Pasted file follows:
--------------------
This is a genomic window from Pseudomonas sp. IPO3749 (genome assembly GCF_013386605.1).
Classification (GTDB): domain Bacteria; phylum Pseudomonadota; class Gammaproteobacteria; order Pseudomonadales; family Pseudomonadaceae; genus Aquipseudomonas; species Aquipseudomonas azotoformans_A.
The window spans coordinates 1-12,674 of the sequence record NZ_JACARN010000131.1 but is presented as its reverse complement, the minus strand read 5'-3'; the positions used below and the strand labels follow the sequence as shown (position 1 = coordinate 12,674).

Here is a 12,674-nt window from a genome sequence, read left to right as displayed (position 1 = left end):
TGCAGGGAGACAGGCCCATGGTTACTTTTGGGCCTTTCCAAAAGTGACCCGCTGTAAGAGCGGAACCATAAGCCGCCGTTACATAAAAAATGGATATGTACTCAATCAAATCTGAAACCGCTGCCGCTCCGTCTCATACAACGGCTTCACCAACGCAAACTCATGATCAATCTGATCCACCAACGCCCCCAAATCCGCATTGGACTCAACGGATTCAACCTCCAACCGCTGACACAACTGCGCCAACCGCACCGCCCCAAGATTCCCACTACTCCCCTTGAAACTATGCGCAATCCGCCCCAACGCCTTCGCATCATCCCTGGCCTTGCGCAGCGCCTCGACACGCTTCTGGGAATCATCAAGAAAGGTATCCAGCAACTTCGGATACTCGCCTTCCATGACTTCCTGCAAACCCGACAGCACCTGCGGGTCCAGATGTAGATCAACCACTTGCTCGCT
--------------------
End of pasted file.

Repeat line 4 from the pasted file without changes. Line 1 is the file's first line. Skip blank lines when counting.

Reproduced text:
Here is a 12,674-nt window from a genome sequence, read left to right as displayed (position 1 = left end):